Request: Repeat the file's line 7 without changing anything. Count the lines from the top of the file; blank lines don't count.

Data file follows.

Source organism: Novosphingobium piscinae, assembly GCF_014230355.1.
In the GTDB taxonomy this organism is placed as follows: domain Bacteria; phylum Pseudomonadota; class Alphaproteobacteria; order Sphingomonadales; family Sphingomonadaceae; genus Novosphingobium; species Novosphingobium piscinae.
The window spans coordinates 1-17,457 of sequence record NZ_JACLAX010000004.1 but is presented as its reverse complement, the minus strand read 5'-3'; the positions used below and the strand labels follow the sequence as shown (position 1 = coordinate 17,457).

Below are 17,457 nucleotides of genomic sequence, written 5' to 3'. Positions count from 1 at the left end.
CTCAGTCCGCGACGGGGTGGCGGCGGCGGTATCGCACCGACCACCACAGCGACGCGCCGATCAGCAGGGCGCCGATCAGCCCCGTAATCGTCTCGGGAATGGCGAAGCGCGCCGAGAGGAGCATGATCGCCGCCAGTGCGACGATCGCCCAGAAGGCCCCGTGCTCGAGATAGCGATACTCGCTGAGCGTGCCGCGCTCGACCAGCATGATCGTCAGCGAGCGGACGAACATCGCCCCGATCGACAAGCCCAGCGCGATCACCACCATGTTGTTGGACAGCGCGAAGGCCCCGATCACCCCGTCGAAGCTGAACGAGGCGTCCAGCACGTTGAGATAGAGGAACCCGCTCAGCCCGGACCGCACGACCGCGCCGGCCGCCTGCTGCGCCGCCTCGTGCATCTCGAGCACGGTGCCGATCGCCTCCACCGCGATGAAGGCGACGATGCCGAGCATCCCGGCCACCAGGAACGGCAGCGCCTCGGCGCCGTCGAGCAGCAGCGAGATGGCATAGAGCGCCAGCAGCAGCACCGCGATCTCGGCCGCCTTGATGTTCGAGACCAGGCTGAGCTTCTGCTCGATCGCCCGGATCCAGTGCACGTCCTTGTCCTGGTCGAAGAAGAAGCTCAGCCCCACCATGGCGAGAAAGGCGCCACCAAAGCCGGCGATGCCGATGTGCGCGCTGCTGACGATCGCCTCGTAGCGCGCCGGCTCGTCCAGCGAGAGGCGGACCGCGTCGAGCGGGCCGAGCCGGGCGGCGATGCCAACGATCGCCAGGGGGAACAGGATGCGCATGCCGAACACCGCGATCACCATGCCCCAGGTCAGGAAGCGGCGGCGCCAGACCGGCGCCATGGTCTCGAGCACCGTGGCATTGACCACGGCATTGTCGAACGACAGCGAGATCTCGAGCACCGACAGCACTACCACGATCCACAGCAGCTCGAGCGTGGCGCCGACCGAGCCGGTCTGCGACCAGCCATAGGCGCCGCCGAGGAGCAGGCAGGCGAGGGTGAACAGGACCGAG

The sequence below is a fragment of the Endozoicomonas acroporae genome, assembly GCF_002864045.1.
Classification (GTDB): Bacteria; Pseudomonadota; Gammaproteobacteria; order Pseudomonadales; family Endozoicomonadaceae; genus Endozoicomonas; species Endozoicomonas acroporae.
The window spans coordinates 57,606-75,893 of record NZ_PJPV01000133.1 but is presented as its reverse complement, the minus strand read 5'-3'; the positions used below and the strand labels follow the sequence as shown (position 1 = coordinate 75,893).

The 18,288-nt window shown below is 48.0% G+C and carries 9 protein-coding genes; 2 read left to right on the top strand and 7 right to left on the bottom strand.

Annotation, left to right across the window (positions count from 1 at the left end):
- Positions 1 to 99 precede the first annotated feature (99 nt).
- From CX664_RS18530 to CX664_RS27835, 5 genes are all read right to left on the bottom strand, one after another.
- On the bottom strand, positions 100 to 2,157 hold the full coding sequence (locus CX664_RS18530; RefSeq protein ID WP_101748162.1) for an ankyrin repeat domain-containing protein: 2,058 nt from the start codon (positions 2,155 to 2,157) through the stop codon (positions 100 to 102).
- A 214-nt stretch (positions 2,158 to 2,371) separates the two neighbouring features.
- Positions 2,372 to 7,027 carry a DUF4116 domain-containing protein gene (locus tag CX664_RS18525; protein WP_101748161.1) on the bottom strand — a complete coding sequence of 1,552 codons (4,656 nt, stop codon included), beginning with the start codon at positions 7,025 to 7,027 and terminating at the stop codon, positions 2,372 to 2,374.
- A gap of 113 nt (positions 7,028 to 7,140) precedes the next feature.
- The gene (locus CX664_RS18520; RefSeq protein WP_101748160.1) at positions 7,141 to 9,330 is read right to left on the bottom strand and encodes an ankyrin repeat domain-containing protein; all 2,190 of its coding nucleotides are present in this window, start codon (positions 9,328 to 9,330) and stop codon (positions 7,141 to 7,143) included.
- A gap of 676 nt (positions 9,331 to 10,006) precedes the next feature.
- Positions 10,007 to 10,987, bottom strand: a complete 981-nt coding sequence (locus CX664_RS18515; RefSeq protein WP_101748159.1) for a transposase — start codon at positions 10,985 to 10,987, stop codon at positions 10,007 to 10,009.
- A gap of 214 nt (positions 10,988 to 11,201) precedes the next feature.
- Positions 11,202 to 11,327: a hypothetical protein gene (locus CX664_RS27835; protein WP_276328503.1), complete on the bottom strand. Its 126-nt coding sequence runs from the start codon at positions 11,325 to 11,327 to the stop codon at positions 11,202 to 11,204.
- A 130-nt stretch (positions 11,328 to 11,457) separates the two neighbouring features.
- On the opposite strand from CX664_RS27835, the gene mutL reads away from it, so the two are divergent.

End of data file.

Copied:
Classification (GTDB): Bacteria; Pseudomonadota; Gammaproteobacteria; order Pseudomonadales; family Endozoicomonadaceae; genus Endozoicomonas; species Endozoicomonas acroporae.